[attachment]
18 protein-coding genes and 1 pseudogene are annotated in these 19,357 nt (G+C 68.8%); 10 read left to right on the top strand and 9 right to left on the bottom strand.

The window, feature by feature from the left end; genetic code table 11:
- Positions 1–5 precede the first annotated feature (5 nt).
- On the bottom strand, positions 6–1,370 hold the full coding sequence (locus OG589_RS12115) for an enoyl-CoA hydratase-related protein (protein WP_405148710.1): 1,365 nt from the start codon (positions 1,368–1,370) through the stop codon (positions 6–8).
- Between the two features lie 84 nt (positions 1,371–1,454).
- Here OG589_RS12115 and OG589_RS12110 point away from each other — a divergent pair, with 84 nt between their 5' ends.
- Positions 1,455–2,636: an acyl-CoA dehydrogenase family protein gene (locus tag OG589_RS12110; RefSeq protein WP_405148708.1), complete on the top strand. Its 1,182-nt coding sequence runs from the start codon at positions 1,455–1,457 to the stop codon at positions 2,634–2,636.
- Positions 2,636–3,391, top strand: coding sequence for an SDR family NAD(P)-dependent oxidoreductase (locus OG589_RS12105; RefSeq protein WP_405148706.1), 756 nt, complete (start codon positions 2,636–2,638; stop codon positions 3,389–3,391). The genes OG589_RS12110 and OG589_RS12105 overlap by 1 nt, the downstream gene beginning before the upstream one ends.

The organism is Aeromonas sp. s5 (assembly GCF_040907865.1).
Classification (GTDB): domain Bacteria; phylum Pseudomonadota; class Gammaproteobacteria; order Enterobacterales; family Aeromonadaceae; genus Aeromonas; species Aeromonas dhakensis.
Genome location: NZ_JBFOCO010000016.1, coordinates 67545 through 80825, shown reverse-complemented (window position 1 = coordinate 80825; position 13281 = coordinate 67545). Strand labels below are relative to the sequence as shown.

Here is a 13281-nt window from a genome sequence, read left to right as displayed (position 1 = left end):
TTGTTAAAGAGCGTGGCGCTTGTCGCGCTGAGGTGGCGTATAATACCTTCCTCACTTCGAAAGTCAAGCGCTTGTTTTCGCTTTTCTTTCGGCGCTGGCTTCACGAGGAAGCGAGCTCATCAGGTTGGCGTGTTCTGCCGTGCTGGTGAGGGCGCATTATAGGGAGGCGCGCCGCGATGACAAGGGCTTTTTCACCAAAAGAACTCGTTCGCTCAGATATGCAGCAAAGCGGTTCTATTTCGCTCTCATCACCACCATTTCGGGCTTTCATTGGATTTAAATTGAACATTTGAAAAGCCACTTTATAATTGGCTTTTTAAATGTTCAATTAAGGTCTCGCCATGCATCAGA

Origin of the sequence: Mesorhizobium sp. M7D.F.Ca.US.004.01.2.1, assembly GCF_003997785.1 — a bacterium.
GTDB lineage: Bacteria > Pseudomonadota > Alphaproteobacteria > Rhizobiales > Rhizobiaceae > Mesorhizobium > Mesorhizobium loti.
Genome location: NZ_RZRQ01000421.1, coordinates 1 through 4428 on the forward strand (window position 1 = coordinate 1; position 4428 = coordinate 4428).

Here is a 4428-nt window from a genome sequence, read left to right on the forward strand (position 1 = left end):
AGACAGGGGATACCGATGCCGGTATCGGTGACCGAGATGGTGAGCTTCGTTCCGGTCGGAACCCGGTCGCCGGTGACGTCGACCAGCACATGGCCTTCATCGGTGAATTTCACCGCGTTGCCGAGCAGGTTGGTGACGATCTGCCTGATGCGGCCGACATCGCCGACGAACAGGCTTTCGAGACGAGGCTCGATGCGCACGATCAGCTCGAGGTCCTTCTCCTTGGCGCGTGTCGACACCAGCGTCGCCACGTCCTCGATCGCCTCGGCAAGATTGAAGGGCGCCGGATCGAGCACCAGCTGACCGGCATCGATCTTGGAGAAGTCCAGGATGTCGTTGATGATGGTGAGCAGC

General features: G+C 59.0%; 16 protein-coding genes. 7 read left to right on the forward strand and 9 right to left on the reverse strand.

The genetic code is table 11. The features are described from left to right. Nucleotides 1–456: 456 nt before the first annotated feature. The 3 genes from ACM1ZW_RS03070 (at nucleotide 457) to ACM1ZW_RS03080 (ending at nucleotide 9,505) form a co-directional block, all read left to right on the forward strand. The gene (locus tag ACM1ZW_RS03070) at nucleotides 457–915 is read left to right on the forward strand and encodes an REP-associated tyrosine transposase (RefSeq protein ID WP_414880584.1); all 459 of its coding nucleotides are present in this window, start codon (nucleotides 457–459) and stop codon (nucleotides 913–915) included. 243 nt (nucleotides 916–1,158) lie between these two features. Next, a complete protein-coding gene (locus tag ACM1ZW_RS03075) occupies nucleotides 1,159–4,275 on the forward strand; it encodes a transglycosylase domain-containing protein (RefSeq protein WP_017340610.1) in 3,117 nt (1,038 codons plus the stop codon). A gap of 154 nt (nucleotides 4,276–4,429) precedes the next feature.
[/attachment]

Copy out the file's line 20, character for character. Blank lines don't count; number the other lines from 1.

The genetic code is table 11. The features are described from left to right. Nucleotides 1–456: 456 nt before the first annotated feature. The 3 genes from ACM1ZW_RS03070 (at nucleotide 457) to ACM1ZW_RS03080 (ending at nucleotide 9,505) form a co-directional block, all read left to right on the forward strand. The gene (locus tag ACM1ZW_RS03070) at nucleotides 457–915 is read left to right on the forward strand and encodes an REP-associated tyrosine transposase (RefSeq protein ID WP_414880584.1); all 459 of its coding nucleotides are present in this window, start codon (nucleotides 457–459) and stop codon (nucleotides 913–915) included. 243 nt (nucleotides 916–1,158) lie between these two features. Next, a complete protein-coding gene (locus tag ACM1ZW_RS03075) occupies nucleotides 1,159–4,275 on the forward strand; it encodes a transglycosylase domain-containing protein (RefSeq protein WP_017340610.1) in 3,117 nt (1,038 codons plus the stop codon). A gap of 154 nt (nucleotides 4,276–4,429) precedes the next feature.